On 12 December, an agreement of historic importance was signed in Paris when 195 nations at the Conference of Parties approved a climate agreement that calls for limiting global temperature increases by 1.5°, raising USD 100 million for developing nations, and revising cuts to toxic emissions every five years in order to increase the targets for reducing CO2. These were the three key points of the agreement that will go down in the history books as “COP21”.
It is an agreement that the whole world needs and which calls for an environmentally sustainable transformation of the economies of each nation, making the shift to concrete facts and practical action—action which will necessarily involve the transport industry if we consider that, in Europe alone, there are some seven million vehicles (trucks and buses) on the road consuming roughly 23 million tyres each year (17 million new and 6 million retread tyres). Fully 90% of all goods are transported by truck, and these trucks are becoming increasingly efficient, quiet and sustainable than they once were.
Faced with such numbers, and given the environmental challenge we have set for ourselves and which we must overcome, the issue of tyres, too, must be dealt with in a radically new way. We must pursue the road of technological innovation, producing tyres of ever-increasing levels of performance that can, at the same time, reduce consumption and environmental impact while increasing safety. We need green, retreadable tyres with longer useful lives.
This is one of those rare cases in which individual business interests match up with the interests of us all, i.e. protecting the environment. The new generation tyres, with high performances in terms of sustainability, mileage and cost reduction such as Pirelli's Series 01 (used in top conditions), enables to save up to, compared to previous version, 3,5% on fuel (more or less 2.200 euro per year) while also reducing CO2 emissions. And in the future? Some tyre manufacturers estimate that the total cost of ownership of tyres for fleet managers is 40% strictly connected (directly or indirectly) to tyre. The choice of the best performing product, the monitoring and a constant, careful management of tyres can lead to a reduction of these costs, coming to a saving of about 20% of the fleet total cost.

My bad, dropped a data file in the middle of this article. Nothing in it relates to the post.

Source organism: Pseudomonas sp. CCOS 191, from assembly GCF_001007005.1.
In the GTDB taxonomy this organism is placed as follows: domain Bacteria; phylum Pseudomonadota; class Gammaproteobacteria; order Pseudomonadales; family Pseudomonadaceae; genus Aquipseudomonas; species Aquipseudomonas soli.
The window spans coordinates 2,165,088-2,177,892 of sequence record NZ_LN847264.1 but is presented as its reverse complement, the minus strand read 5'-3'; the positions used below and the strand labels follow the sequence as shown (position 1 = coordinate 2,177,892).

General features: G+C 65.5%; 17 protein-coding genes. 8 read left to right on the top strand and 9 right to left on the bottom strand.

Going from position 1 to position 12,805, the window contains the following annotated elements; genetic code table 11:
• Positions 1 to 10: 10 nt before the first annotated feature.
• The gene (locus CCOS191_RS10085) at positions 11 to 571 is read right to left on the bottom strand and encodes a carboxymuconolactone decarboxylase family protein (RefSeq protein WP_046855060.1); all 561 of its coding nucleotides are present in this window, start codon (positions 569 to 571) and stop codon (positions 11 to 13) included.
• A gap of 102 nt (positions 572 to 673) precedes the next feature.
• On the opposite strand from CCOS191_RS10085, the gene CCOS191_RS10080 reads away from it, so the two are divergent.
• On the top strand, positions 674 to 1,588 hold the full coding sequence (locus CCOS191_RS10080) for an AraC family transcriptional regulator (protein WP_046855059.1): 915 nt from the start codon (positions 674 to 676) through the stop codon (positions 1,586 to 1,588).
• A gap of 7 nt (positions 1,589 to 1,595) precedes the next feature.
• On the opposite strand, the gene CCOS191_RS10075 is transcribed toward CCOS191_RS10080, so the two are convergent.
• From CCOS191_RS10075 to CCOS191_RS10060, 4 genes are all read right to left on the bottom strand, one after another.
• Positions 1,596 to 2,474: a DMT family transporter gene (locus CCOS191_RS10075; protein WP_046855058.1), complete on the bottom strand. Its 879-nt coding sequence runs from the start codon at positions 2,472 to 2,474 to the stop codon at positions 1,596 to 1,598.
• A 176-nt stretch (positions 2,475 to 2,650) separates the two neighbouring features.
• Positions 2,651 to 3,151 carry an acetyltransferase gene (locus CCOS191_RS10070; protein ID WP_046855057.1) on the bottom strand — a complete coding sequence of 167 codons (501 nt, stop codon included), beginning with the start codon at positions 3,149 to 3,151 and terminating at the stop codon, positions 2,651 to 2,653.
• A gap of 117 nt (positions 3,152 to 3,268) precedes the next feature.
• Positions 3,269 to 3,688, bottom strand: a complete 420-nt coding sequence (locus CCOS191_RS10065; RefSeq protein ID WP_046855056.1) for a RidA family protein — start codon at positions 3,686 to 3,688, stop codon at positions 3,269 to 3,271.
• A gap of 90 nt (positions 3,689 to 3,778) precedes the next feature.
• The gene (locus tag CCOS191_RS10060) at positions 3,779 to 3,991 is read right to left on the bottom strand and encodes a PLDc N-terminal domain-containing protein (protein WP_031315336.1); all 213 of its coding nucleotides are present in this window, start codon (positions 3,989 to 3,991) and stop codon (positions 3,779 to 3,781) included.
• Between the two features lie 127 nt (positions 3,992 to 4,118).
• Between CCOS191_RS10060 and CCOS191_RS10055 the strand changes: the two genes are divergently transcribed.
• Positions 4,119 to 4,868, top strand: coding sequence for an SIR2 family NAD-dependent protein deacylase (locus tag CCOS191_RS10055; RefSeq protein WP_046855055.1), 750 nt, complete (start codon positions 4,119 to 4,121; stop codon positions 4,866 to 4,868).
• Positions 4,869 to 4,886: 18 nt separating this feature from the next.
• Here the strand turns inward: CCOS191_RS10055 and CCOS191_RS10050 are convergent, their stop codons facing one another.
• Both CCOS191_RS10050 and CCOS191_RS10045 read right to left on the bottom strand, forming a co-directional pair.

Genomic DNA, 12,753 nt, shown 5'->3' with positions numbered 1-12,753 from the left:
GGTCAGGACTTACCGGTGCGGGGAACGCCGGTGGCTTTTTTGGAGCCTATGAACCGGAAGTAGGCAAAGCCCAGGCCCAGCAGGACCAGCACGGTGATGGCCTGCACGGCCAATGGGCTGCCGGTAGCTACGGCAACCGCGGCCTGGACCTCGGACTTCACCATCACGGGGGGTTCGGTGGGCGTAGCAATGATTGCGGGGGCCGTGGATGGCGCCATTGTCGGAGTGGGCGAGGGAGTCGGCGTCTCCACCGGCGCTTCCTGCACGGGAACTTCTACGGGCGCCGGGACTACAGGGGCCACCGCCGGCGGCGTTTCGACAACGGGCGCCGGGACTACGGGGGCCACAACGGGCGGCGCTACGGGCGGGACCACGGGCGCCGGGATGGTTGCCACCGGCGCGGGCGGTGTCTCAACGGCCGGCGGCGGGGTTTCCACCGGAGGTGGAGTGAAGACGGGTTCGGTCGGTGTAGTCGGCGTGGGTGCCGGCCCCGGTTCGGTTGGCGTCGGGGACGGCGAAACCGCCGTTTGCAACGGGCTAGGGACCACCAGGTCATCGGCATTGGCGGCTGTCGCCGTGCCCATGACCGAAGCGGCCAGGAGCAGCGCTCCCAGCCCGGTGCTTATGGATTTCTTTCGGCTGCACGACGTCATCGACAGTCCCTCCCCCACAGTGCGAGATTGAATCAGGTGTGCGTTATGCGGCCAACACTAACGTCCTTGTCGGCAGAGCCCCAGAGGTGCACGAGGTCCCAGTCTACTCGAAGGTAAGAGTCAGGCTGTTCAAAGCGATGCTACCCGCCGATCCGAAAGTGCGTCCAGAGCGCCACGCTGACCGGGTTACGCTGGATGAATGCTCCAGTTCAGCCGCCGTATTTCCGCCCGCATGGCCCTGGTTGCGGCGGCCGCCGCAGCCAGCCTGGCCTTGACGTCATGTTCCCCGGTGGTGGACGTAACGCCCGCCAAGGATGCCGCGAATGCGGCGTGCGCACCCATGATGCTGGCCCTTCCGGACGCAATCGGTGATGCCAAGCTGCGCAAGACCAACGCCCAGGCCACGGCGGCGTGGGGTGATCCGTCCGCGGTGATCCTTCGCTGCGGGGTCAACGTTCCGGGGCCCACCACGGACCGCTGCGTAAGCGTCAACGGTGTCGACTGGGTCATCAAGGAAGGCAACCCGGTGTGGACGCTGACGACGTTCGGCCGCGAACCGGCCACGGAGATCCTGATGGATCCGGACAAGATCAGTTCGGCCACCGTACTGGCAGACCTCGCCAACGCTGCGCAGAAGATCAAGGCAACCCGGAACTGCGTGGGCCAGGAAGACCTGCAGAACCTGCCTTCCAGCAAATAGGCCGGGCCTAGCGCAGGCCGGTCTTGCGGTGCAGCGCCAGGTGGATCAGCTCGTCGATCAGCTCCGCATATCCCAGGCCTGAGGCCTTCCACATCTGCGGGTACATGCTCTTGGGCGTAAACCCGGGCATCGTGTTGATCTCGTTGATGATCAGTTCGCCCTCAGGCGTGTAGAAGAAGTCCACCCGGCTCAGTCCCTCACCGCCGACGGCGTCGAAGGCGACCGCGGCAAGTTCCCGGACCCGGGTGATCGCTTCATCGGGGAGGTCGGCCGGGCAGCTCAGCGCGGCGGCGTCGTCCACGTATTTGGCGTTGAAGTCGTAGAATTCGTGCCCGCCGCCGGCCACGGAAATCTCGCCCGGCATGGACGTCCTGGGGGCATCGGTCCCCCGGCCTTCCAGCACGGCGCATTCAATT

What is needed is a new approach that sees tyre manufacturers as partners with fleet managers, offering not so much a product as a service, from retreading and constant tyre monitoring to breakdown services and cyberfleet services to improve fuel consumption and the management of tyre-maintenance costs. In order to pursue this goal, it is essential that tyre producers know their customers and their customers’ needs and provide a range of products and services that meets those needs, freeing fleet managers from all matters related to tyres and tyre-related costs.
In the future, vehicles will interact more and more with the road in a constant exchange between smart devices and asphalt. This will optimise costs, reduce environmental impact, and increase driver safety and is an evolution of the industry in which all of the leading manufacturers are involved in various ways.
Within this context, the path being pursued by Pirelli is called Cyber Tyre, the result of cutting-edge research and born out of a collaboration with Politecnico di Milano. The Cyber Tyre system is a “smart tyre” prototype that can communicate with the vehicle. It is equipped with an electronic sensor that serves the dual function of both “reading” the road to gather information about the road surface and interacting with the car using wireless technology in order to interpret potential hazards and avoid accidents.
Of course, there are two main focuses when it comes to industrial vehicles. The first relates to cost-effective operations (and lowering pollution), which drives purchases, while the second—as with all technological innovation and including Cyber Fleet—drives increases in road safety at all levels. Indeed, both safety and overall environmental impact (i.e. not just consumption and emissions, but also the overall tyre “footprint” throughout its lifecycle) are the objectives of Cyber Tyre.
But what are Cyber Tyre’s goals for the future? How will it evolve over the long term as we move towards vehicles that could be driving themselves down our motorways by 2025? The tyres could provide information about vehicle loads and grip margins, while also providing data for the vehicle-management system to improve the performance of devices with which we are already familiar, such as ABS and ESP.